The Al-Qaeda attacks against the United States on 11 September 2001 led many to argue that authoritarianism in the Middle East negatively affected international politics and Western interests by fuelling the rise of a violent Islamism. How then could Western states effectively promote human rights and democracy in the region? This timely study explores some of the options facing Western policy-makers in the Middle East after the war in Iraq in March-April 2003. Drawing on the experience of the 1990s, it assesses the successes and failures of US and European human rights policies in encouraging reform in Turkey, Iran and Egypt during the post-Cold War period.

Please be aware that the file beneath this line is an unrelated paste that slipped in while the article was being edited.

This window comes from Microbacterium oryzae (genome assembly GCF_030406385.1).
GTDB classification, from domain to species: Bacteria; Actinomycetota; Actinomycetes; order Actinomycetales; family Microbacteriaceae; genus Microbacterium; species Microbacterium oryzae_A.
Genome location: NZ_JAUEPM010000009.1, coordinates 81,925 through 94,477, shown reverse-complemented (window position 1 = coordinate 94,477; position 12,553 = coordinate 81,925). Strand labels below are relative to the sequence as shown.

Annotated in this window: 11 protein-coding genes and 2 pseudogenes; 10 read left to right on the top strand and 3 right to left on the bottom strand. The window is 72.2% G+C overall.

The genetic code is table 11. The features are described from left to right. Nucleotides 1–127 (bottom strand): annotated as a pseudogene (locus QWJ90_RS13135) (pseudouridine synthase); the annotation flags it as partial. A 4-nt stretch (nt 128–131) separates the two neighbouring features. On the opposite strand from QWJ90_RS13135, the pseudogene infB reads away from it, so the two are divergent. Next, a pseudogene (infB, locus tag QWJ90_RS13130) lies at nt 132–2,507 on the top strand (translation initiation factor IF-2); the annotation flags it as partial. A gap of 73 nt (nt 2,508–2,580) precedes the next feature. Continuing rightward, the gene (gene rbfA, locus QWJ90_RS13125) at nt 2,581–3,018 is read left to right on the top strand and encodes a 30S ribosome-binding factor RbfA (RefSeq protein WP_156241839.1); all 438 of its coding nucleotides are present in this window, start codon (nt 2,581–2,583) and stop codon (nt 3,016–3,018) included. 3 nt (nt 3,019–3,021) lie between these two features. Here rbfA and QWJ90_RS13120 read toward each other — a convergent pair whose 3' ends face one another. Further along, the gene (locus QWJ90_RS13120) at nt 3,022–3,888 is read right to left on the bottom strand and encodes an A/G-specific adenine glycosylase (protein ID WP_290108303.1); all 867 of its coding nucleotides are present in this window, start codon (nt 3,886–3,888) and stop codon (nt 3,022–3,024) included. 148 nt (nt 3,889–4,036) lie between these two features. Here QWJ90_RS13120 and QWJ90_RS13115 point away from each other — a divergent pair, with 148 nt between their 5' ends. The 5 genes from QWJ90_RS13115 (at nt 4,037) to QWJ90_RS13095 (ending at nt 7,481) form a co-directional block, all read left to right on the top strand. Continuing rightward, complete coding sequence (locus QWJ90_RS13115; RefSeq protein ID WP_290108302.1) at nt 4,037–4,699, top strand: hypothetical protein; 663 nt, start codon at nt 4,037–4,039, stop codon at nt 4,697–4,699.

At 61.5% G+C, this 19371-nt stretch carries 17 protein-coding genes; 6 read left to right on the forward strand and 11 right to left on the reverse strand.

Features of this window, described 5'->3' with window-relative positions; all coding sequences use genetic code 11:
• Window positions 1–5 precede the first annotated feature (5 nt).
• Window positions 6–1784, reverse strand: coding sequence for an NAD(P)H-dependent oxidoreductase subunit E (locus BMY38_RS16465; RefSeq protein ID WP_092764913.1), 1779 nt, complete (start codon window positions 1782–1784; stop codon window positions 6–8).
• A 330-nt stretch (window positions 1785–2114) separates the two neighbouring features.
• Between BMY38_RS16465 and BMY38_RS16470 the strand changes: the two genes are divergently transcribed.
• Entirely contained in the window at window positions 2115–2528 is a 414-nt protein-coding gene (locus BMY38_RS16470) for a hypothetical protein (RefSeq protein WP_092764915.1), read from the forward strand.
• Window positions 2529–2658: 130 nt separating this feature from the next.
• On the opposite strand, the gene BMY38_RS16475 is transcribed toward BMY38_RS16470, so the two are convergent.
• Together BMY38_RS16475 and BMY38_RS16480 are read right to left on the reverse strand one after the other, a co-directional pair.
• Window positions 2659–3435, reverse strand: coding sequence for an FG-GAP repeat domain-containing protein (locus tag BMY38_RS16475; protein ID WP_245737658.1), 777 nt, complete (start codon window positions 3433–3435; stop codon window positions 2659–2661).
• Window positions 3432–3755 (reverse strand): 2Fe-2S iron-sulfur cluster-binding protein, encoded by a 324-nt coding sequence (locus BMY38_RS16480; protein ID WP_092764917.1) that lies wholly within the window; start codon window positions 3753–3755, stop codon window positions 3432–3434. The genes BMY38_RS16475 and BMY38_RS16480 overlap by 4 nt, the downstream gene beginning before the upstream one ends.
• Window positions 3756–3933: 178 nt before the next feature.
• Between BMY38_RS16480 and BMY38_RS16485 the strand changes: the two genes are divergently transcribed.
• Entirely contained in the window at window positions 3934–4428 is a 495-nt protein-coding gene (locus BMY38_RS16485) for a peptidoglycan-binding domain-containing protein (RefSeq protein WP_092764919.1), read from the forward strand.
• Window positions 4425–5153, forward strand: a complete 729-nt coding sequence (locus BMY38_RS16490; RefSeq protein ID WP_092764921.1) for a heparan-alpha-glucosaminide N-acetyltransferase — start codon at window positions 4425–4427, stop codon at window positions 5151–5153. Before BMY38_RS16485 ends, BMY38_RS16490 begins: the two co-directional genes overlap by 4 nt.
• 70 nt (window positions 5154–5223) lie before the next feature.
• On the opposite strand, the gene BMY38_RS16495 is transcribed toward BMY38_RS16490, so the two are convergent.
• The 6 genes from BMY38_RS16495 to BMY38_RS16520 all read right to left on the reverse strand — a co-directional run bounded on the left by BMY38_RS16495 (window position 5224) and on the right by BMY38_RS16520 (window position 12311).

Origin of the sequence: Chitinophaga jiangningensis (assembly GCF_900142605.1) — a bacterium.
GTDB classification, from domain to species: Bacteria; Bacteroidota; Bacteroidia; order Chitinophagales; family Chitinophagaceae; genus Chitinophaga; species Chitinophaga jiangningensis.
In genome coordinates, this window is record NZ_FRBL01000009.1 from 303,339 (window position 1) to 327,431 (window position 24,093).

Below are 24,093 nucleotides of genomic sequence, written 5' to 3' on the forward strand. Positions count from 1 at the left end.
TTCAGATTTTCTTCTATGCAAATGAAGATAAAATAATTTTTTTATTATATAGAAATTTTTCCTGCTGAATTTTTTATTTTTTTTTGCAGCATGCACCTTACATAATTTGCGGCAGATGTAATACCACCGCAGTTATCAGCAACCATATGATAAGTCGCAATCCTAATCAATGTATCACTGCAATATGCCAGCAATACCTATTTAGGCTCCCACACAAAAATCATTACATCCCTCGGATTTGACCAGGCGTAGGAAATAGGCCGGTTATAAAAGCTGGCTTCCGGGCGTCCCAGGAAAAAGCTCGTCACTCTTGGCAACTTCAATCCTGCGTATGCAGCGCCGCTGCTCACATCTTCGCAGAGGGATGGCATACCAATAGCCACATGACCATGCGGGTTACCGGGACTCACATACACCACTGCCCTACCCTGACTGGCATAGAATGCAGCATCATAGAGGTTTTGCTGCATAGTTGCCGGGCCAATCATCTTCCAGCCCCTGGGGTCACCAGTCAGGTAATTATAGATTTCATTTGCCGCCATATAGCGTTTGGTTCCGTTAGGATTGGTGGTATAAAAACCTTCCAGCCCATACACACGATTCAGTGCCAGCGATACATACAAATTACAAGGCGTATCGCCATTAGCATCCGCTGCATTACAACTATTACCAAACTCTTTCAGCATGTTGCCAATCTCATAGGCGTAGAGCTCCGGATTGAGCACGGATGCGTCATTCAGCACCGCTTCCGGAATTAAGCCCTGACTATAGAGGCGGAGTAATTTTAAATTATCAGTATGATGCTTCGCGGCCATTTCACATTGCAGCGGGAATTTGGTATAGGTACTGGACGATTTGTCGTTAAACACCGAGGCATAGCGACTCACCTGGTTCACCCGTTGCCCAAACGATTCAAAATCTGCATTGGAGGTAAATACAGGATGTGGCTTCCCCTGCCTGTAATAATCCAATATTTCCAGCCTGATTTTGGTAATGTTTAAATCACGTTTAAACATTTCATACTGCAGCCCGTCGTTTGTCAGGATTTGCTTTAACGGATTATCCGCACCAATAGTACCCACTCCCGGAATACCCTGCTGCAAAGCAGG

Dalacoura argues that the impact of Western human rights policies on these three countries was limited and that policies produced results mainly when they coincided with domestic trends towards liberalization. Nevertheless, although outcomes remained modest, human rights policies were at their most effective when Western states opted for engagement - exercising political and diplomatic pressure, voicing criticism, and expressing concern in a consistent but low-key manner.
A coercive policy of economic sanctions, aid conditionality and diplomatic isolation, by contrast, tended to produce negative outcomes.